6’10” redshirt junior Jon Horford has always been more athletic and is a better shooter than Morgan.  However, a couple unfortunate knee injuries hampered his development with the nuances of the games by keeping him off the court against real competition.  Whereas Morgan struggles on offense against tall crowds under the hoop (especially trying to catch short, quick passes) Horford can finish through defenders.  He is faster and has more hop in his step, but with a knack for picking up fouls early and often he can’t be relied on as a go-to scorer.  While he is yet to sustain demonstrated success with the pick n roll, there’s an opportunity for huge improvements in his game as the year goes on and he develops chemistry with the point guards.  Some plays, Horford will dunk down a powerful jam, teasing the potential that makes him a valuable player.  Some plays, he is visibly overmatched.

Since John Beilein’s offense traditionally doesn’t run through its lone post position, many of McGary’s points were in the form of his own high energy ability to create opportunities like put-backs.  The Michigan offense is led by 45 points of scoring per game from Nik Stauskus, Glenn Robinson III, and Caris Levert.  The two point guards, Spike Albrecht and Derrick Walton Jr, put in another 10 points per game together while performing their main job admirably – preventing turnovers.  In other words, we’ve got some guys that can score the ball.

The key question for Michigan this year now revolves around bouncing back from losing one of its leaders.  McGary’s defense is replaceable, but having one less big in the rotation can always hurt when foul trouble strikes.  6’7” redshirt sophomore Max Bielfeldt will bear some of the load on that front.  What may be less replaceable is the heart McGary plays the game with – shown when he is hustling to save balls from going out of bounds and getting on the floor when there is a loose ball to secure an extra possession.  McGary is immensely talented, but Coach Beilein’s offense doesn’t require a game-changing big.  The game plans will be adjusted to account for his missed presence.  And opposing players are probably glad they don’t have to guard him.  When he committed to play at the University of Michigan, everyone on campus celebrated like it was a terrific day.  And rightfully so!  He was crucial to Michigan’s national runner-up finish in 2013.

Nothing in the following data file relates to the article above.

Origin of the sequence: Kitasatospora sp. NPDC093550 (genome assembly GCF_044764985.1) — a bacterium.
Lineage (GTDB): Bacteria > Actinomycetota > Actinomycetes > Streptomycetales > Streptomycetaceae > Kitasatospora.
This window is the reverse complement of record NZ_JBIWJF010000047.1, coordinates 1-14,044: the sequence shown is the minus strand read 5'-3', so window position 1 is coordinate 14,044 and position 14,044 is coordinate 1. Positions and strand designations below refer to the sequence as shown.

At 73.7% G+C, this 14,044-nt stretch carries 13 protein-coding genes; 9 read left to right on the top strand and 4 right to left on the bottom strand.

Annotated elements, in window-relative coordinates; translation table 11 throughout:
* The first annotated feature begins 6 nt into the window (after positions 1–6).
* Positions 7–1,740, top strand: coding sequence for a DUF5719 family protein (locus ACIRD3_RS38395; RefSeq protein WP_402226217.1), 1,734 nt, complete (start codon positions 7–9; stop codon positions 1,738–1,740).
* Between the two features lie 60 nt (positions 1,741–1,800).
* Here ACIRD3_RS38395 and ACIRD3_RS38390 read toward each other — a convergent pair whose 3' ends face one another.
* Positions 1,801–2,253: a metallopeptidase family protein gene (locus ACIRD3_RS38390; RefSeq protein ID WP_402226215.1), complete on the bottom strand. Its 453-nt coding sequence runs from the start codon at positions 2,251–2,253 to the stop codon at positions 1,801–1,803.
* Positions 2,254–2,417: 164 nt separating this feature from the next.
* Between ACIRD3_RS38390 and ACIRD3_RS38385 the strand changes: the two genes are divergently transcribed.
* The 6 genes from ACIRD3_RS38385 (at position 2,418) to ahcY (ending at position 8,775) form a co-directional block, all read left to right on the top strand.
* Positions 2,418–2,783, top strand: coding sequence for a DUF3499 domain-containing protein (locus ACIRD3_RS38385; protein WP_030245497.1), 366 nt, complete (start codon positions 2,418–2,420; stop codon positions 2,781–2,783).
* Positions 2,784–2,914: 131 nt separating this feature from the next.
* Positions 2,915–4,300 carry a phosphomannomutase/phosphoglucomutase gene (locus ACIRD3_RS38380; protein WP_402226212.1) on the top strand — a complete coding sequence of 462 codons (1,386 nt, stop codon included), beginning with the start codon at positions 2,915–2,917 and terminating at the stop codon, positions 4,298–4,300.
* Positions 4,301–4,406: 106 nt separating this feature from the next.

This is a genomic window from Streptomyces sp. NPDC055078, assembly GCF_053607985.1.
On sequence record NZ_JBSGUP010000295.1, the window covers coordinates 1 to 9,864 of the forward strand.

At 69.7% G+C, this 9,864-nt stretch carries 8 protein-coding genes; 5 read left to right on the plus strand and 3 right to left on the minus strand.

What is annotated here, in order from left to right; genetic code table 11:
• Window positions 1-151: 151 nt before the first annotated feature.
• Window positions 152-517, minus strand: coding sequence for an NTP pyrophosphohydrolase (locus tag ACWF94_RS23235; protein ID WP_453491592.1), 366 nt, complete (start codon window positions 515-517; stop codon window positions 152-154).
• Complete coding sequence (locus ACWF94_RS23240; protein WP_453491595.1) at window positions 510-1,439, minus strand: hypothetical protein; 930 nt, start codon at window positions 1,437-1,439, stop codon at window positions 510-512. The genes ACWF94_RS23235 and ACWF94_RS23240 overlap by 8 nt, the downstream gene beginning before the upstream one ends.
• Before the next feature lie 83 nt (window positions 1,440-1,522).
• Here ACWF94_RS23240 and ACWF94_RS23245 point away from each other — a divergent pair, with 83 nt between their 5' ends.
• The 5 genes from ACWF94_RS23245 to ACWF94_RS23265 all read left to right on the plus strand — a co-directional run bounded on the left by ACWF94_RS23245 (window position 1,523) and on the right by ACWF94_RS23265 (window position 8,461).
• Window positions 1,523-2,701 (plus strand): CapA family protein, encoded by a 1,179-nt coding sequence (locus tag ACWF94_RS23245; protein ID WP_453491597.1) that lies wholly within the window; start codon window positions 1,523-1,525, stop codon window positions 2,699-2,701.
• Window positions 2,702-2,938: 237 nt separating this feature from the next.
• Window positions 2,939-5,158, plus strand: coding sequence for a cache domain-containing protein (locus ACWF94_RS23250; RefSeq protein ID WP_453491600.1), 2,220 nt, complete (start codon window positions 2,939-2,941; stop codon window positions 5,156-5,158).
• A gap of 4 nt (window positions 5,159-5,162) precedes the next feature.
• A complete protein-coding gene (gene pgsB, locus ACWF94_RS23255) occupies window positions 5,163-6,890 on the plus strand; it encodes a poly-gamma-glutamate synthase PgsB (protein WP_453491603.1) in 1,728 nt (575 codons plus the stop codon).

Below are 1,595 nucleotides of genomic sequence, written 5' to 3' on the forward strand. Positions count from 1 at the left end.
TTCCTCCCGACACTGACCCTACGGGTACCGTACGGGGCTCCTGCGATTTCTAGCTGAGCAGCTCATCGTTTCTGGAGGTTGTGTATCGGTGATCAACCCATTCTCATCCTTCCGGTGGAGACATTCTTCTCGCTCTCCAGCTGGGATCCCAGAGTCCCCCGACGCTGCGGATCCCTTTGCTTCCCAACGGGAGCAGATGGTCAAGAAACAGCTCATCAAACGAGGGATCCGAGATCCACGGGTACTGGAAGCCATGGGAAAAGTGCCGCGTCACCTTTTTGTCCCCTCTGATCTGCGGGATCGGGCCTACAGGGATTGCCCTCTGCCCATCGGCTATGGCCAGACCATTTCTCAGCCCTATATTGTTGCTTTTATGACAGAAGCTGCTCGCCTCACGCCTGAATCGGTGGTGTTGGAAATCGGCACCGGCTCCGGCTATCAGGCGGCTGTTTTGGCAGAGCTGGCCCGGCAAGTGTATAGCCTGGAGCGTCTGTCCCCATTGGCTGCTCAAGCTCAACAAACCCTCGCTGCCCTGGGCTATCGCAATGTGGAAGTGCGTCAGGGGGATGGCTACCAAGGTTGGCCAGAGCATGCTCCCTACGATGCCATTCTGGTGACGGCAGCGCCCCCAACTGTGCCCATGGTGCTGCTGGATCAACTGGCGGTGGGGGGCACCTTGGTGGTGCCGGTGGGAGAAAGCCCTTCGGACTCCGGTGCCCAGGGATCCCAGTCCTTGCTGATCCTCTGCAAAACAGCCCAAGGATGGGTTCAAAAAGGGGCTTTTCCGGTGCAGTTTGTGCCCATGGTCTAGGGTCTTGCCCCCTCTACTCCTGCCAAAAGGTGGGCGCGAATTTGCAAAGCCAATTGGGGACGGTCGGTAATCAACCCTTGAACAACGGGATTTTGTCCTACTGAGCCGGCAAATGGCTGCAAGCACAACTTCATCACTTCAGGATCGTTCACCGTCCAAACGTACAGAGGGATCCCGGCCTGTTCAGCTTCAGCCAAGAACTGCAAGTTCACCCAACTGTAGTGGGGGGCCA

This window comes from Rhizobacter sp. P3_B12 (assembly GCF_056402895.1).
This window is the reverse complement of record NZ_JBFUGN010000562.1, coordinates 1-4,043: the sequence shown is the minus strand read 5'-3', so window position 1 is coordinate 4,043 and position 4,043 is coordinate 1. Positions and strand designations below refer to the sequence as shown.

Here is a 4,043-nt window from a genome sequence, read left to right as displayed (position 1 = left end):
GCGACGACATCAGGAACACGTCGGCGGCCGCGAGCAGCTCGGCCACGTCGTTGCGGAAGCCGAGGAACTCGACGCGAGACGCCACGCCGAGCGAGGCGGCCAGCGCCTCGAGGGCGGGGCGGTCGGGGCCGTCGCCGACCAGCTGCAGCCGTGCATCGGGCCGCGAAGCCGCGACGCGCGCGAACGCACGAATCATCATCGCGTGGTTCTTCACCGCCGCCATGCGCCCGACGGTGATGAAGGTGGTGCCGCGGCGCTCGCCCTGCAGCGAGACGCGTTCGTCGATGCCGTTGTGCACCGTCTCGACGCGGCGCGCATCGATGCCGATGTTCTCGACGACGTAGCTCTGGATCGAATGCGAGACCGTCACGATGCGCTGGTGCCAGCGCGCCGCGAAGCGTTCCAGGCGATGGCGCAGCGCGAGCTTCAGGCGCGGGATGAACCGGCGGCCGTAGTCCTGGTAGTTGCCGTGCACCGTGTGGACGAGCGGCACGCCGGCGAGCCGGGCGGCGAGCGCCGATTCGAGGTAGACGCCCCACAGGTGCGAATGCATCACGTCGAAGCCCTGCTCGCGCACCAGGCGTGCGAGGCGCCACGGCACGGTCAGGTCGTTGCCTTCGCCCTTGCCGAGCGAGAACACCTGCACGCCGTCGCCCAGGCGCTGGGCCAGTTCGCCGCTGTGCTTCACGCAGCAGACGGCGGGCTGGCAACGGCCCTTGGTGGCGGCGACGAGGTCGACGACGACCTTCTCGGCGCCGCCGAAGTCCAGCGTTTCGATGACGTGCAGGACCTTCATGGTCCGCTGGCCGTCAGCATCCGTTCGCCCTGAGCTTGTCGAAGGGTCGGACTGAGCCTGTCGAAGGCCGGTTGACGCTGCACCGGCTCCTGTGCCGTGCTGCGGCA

The verdict on losing McGary is that Michigan will survive, but losing him is losing a potentially game-changing mismatch against teams day in and day out.  Over the course of the Big Ten schedule, it may result in an extra loss or two, but Coach Beilein was playing with house money before and knows how to prepare a strategy for his team in any lineup.  With McGary, Michigan is 12-6 in the Big Ten and in the tournament for sure.  Without him, a tournament bid is very much still in order but expect some rough patches where his energy is missed.  Michigan should still finish the Big Ten season 10-8 or better.